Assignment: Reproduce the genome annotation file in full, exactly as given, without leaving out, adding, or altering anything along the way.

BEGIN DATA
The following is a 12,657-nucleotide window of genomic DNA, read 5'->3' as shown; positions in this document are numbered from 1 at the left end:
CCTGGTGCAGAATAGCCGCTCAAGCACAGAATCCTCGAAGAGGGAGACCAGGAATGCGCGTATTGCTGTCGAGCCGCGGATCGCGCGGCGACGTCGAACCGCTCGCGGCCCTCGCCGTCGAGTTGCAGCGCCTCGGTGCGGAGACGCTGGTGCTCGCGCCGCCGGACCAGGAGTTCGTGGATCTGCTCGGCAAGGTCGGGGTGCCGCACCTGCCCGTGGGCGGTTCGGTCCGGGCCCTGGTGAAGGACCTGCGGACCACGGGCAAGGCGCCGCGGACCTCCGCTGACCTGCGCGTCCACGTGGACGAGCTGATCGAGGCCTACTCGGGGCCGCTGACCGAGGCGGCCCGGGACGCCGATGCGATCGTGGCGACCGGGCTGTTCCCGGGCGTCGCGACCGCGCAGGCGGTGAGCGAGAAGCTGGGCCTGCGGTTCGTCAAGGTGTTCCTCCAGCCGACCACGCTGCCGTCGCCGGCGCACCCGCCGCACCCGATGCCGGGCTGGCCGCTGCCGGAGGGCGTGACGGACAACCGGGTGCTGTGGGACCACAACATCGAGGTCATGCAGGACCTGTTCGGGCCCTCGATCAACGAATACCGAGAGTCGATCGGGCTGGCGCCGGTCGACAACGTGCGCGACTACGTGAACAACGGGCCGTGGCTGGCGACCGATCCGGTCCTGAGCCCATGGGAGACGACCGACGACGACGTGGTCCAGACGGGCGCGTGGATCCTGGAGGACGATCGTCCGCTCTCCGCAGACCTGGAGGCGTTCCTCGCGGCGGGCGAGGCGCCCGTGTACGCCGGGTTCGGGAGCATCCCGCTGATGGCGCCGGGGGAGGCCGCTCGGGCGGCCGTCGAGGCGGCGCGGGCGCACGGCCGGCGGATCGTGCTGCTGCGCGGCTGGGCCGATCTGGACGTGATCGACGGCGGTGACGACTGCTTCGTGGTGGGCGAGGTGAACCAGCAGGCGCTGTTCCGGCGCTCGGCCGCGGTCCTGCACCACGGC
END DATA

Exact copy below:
The following is a 12,657-nucleotide window of genomic DNA, read 5'->3' as shown; positions in this document are numbered from 1 at the left end:
CCTGGTGCAGAATAGCCGCTCAAGCACAGAATCCTCGAAGAGGGAGACCAGGAATGCGCGTATTGCTGTCGAGCCGCGGATCGCGCGGCGACGTCGAACCGCTCGCGGCCCTCGCCGTCGAGTTGCAGCGCCTCGGTGCGGAGACGCTGGTGCTCGCGCCGCCGGACCAGGAGTTCGTGGATCTGCTCGGCAAGGTCGGGGTGCCGCACCTGCCCGTGGGCGGTTCGGTCCGGGCCCTGGTGAAGGACCTGCGGACCACGGGCAAGGCGCCGCGGACCTCCGCTGACCTGCGCGTCCACGTGGACGAGCTGATCGAGGCCTACTCGGGGCCGCTGACCGAGGCGGCCCGGGACGCCGATGCGATCGTGGCGACCGGGCTGTTCCCGGGCGTCGCGACCGCGCAGGCGGTGAGCGAGAAGCTGGGCCTGCGGTTCGTCAAGGTGTTCCTCCAGCCGACCACGCTGCCGTCGCCGGCGCACCCGCCGCACCCGATGCCGGGCTGGCCGCTGCCGGAGGGCGTGACGGACAACCGGGTGCTGTGGGACCACAACATCGAGGTCATGCAGGACCTGTTCGGGCCCTCGATCAACGAATACCGAGAGTCGATCGGGCTGGCGCCGGTCGACAACGTGCGCGACTACGTGAACAACGGGCCGTGGCTGGCGACCGATCCGGTCCTGAGCCCATGGGAGACGACCGACGACGACGTGGTCCAGACGGGCGCGTGGATCCTGGAGGACGATCGTCCGCTCTCCGCAGACCTGGAGGCGTTCCTCGCGGCGGGCGAGGCGCCCGTGTACGCCGGGTTCGGGAGCATCCCGCTGATGGCGCCGGGGGAGGCCGCTCGGGCGGCCGTCGAGGCGGCGCGGGCGCACGGCCGGCGGATCGTGCTGCTGCGCGGCTGGGCCGATCTGGACGTGATCGACGGCGGTGACGACTGCTTCGTGGTGGGCGAGGTGAACCAGCAGGCGCTGTTCCGGCGCTCGGCCGCGGTCCTGCACCACGGC